Blogging, and its rapid rise in popularity as a way to self-publish, is arguably responsible in part for the great proliferation of web apps over the last few years. Back when blogging was only done by early adopters, you’d need to stock your computer with desktop apps — an image editor, an RSS reader, and so on. As bloggers became increasingly mobile, the need for always-accessible applications only got stronger, and today, many bloggers don’t need to leave the browser at all to get the job done.
If you’re new to blogging, you might be looking for a collection of web apps that will make your life easier. Today’s a lucky day for you, then, because you just found ten of them!
When a visitor becomes a reader, chances are they’ll subscribe to your blog via RSS to ensure they get updates quickly. If you’re tracking your RSS readership statistics, it’s easy to get a rough idea of how much of your readership are becoming loyal readers–but RSS doesn’t provide statistics on its own.
That’s where FeedBurner comes in. Once you follow the instructions to set up FeedBurner for your blog’s RSS feed, you can use this web app to find out all sorts of information about your RSS subscribers. How many of them are there? What browsers do they use? Which items did they like enough to click through and read on the site? FeedBurner is an essential for any serious blogger.
Flickr is handy for bloggers in a few ways. If you don’t have much to spend on hosting, you might have a low-capacity, low-bandwidth or low-speed server–or all of the above. Unless you’re posting podcasts or videos, images contribute the most to page load time and filling up your server disk space. Flickr is a good place to host images if you’re hosting, in a word, sucks.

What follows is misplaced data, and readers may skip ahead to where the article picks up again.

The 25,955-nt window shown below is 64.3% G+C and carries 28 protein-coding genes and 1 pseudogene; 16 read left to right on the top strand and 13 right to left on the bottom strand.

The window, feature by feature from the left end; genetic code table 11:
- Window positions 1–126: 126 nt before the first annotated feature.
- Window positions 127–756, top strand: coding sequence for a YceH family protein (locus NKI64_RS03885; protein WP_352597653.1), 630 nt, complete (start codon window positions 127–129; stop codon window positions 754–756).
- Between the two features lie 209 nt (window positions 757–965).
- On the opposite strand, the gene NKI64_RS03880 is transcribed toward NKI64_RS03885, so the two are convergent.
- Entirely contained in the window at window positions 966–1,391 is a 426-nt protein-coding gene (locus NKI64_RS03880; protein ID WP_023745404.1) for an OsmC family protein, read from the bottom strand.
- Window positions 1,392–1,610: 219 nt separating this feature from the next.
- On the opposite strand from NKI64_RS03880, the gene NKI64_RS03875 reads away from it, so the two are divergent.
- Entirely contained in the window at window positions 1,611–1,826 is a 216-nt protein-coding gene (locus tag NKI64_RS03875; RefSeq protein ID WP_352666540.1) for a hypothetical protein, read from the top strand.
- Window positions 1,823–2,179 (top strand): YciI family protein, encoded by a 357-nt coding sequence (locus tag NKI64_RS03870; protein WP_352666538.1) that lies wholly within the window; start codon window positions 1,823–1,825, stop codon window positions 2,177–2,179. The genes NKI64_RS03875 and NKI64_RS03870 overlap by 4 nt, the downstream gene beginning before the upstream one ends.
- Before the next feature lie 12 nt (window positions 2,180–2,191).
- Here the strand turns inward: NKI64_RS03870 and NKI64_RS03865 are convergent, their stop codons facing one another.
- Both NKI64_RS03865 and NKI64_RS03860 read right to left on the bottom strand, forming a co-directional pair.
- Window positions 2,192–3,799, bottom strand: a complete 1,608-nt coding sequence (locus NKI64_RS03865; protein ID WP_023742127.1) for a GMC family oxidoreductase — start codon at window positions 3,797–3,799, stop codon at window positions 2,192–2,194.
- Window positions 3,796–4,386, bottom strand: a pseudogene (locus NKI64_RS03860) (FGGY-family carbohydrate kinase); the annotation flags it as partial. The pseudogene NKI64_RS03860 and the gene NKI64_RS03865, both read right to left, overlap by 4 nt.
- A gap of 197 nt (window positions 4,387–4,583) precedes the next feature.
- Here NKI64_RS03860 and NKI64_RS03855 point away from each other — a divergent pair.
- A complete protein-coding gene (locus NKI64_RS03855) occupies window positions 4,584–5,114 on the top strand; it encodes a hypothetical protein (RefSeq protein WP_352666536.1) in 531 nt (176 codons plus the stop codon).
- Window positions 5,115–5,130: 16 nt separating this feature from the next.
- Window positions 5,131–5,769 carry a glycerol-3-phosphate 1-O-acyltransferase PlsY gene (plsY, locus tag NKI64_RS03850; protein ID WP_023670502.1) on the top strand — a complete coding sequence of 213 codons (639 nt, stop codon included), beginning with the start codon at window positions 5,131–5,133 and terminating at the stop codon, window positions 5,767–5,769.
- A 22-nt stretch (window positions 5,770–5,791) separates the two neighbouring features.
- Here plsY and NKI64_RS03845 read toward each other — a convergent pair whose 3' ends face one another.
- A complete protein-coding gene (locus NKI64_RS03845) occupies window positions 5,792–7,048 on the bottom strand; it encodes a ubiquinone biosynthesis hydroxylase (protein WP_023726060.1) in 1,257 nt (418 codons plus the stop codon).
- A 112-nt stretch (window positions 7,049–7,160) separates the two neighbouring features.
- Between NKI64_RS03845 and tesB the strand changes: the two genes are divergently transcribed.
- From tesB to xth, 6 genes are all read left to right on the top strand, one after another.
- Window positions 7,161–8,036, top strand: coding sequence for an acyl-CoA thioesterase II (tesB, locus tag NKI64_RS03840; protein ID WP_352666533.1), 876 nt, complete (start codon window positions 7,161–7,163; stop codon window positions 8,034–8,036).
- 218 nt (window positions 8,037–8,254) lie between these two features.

It’s also a great place to find images. Flickr search allows you to find images that are Creative Commons licensed, meaning you can use them on your blog as long as you attribute credit to the image owner.
Bloggers inevitably wind up using a mixture of social media to develop a profile and attract readers to their sites. HootSuite helps you manage those services and stay involved with all of them throughout the day far more easily than using social media services individually. With support for Twitter, Facebook, LinkedIn and more, it covers just about everything you really need.
The Pro subscription gives you even more features if you’re serious about social media–such as adding team members and collecting statistics about how often your Twitter links are clicked. You probably won’t find those features necessary until you’re further along in your blogging career, though, so the free version will do you fine for now.
Aviary is a full suite of web-based tools for editing media. It has an image editor, a color palette editor, an audio editor, a vector editor and much more–and it’s free.
Personally, I use Aviary for screenshots. Most bloggers find themselves taking screenshots of websites all the time and unless you’re blogging about celebrity supermodels or ancient Hittite theology, you probably will be too. Aviary makes this task particularly easy if you want to get a shot of the whole length of the site–not just what’s available above the fold.